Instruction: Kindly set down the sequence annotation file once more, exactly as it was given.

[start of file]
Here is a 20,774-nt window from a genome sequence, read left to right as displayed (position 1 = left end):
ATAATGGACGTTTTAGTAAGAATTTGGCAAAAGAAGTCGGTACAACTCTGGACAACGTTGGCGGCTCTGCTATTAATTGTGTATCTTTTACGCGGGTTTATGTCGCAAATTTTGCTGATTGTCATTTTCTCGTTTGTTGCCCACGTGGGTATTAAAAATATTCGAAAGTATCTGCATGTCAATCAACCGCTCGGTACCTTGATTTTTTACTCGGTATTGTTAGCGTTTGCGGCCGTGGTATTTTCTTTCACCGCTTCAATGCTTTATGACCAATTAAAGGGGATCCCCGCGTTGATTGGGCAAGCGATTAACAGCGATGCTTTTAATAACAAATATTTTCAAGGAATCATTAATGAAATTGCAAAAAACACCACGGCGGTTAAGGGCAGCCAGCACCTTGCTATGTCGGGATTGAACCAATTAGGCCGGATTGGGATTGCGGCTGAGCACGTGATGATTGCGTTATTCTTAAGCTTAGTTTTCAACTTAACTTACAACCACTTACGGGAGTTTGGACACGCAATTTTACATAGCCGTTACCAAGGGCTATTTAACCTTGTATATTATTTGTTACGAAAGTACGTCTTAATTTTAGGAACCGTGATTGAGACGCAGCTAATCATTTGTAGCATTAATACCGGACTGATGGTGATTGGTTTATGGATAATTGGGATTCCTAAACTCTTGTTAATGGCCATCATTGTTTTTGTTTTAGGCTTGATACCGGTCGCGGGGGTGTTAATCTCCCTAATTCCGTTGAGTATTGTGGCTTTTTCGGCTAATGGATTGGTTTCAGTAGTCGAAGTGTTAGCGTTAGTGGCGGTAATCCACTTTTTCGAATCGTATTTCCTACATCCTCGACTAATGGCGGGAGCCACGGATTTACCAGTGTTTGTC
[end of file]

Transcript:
Here is a 20,774-nt window from a genome sequence, read left to right as displayed (position 1 = left end):
ATAATGGACGTTTTAGTAAGAATTTGGCAAAAGAAGTCGGTACAACTCTGGACAACGTTGGCGGCTCTGCTATTAATTGTGTATCTTTTACGCGGGTTTATGTCGCAAATTTTGCTGATTGTCATTTTCTCGTTTGTTGCCCACGTGGGTATTAAAAATATTCGAAAGTATCTGCATGTCAATCAACCGCTCGGTACCTTGATTTTTTACTCGGTATTGTTAGCGTTTGCGGCCGTGGTATTTTCTTTCACCGCTTCAATGCTTTATGACCAATTAAAGGGGATCCCCGCGTTGATTGGGCAAGCGATTAACAGCGATGCTTTTAATAACAAATATTTTCAAGGAATCATTAATGAAATTGCAAAAAACACCACGGCGGTTAAGGGCAGCCAGCACCTTGCTATGTCGGGATTGAACCAATTAGGCCGGATTGGGATTGCGGCTGAGCACGTGATGATTGCGTTATTCTTAAGCTTAGTTTTCAACTTAACTTACAACCACTTACGGGAGTTTGGACACGCAATTTTACATAGCCGTTACCAAGGGCTATTTAACCTTGTATATTATTTGTTACGAAAGTACGTCTTAATTTTAGGAACCGTGATTGAGACGCAGCTAATCATTTGTAGCATTAATACCGGACTGATGGTGATTGGTTTATGGATAATTGGGATTCCTAAACTCTTGTTAATGGCCATCATTGTTTTTGTTTTAGGCTTGATACCGGTCGCGGGGGTGTTAATCTCCCTAATTCCGTTGAGTATTGTGGCTTTTTCGGCTAATGGATTGGTTTCAGTAGTCGAAGTGTTAGCGTTAGTGGCGGTAATCCACTTTTTCGAATCGTATTTCCTACATCCTCGACTAATGGCGGGAGCCACGGATTTACCAGTGTTTGTC